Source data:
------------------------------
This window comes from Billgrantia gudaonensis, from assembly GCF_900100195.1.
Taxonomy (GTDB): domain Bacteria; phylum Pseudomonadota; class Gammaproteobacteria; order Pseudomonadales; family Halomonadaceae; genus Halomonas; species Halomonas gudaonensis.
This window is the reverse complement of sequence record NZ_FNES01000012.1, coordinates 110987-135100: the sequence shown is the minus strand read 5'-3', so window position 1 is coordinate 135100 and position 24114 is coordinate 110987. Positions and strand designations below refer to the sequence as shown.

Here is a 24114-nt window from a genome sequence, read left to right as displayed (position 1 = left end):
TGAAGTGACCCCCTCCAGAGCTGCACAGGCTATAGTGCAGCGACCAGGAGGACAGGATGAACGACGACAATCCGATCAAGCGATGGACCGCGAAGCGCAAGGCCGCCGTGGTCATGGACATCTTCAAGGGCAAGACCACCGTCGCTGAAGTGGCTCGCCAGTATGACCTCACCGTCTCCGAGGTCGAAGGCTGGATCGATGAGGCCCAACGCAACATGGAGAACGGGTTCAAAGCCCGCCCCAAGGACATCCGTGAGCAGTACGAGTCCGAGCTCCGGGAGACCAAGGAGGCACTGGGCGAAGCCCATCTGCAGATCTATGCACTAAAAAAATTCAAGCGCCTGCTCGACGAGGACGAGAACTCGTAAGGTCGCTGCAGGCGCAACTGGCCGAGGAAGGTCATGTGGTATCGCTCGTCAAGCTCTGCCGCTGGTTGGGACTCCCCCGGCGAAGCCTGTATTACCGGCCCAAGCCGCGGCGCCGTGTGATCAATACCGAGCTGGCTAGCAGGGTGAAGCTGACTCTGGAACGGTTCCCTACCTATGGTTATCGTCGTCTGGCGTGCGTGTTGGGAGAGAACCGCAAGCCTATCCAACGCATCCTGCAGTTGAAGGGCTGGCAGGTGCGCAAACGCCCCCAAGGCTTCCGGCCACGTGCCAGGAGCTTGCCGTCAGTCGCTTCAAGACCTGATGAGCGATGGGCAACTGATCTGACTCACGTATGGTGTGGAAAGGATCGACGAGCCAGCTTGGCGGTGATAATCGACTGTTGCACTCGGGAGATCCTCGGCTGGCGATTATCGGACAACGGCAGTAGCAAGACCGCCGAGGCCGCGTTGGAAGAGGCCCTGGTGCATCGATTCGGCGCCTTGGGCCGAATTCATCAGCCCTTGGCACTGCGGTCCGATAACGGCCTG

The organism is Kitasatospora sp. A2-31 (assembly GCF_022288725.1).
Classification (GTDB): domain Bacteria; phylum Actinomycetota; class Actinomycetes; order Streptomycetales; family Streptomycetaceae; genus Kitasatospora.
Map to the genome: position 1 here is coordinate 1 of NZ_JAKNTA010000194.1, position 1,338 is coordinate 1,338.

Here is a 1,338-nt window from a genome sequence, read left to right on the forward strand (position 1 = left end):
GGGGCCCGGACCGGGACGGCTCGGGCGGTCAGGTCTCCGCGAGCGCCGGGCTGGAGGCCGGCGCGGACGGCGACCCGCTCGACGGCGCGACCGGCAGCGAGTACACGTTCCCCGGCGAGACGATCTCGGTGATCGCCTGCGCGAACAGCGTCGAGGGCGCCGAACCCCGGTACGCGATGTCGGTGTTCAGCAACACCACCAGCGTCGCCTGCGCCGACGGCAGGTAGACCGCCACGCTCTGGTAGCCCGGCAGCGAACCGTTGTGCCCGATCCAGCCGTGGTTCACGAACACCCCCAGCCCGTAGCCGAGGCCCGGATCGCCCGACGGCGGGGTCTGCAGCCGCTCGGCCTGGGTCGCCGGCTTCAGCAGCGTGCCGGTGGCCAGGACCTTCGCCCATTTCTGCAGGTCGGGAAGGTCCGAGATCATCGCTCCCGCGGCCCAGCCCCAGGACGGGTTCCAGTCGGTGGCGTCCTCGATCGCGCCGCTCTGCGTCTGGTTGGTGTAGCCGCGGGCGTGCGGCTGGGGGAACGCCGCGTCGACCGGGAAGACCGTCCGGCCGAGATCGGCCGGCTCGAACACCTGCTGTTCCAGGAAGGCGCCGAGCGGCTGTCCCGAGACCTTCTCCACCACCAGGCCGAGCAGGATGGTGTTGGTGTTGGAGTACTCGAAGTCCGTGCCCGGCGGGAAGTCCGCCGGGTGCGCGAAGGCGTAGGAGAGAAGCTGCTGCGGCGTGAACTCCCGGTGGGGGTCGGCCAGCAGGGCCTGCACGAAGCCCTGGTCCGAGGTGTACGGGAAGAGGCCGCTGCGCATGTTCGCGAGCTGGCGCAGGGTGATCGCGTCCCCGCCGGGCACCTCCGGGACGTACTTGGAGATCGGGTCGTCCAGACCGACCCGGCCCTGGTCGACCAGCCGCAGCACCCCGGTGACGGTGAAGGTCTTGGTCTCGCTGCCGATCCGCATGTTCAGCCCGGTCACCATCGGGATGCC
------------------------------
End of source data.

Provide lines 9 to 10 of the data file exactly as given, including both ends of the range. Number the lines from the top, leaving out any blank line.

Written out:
Here is a 1,338-nt window from a genome sequence, read left to right on the forward strand (position 1 = left end):
GGGGCCCGGACCGGGACGGCTCGGGCGGTCAGGTCTCCGCGAGCGCCGGGCTGGAGGCCGGCGCGGACGGCGACCCGCTCGACGGCGCGACCGGCAGCGAGTACACGTTCCCCGGCGAGACGATCTCGGTGATCGCCTGCGCGAACAGCGTCGAGGGCGCCGAACCCCGGTACGCGATGTCGGTGTTCAGCAACACCACCAGCGTCGCCTGCGCCGACGGCAGGTAGACCGCCACGCTCTGGTAGCCCGGCAGCGAACCGTTGTGCCCGATCCAGCCGTGGTTCACGAACACCCCCAGCCCGTAGCCGAGGCCCGGATCGCCCGACGGCGGGGTCTGCAGCCGCTCGGCCTGGGTCGCCGGCTTCAGCAGCGTGCCGGTGGCCAGGACCTTCGCCCATTTCTGCAGGTCGGGAAGGTCCGAGATCATCGCTCCCGCGGCCCAGCCCCAGGACGGGTTCCAGTCGGTGGCGTCCTCGATCGCGCCGCTCTGCGTCTGGTTGGTGTAGCCGCGGGCGTGCGGCTGGGGGAACGCCGCGTCGACCGGGAAGACCGTCCGGCCGAGATCGGCCGGCTCGAACACCTGCTGTTCCAGGAAGGCGCCGAGCGGCTGTCCCGAGACCTTCTCCACCACCAGGCCGAGCAGGATGGTGTTGGTGTTGGAGTACTCGAAGTCCGTGCCCGGCGGGAAGTCCGCCGGGTGCGCGAAGGCGTAGGAGAGAAGCTGCTGCGGCGTGAACTCCCGGTGGGGGTCGGCCAGCAGGGCCTGCACGAAGCCCTGGTCCGAGGTGTACGGGAAGAGGCCGCTGCGCATGTTCGCGAGCTGGCGCAGGGTGATCGCGTCCCCGCCGGGCACCTCCGGGACGTACTTGGAGATCGGGTCGTCCAGACCGACCCGGCCCTGGTCGACCAGCCGCAGCACCCCGGTGACGGTGAAGGTCTTGGTCTCGCTGCCGATCCGCATGTTCAGCCCGGTCACCATCGGGATGCC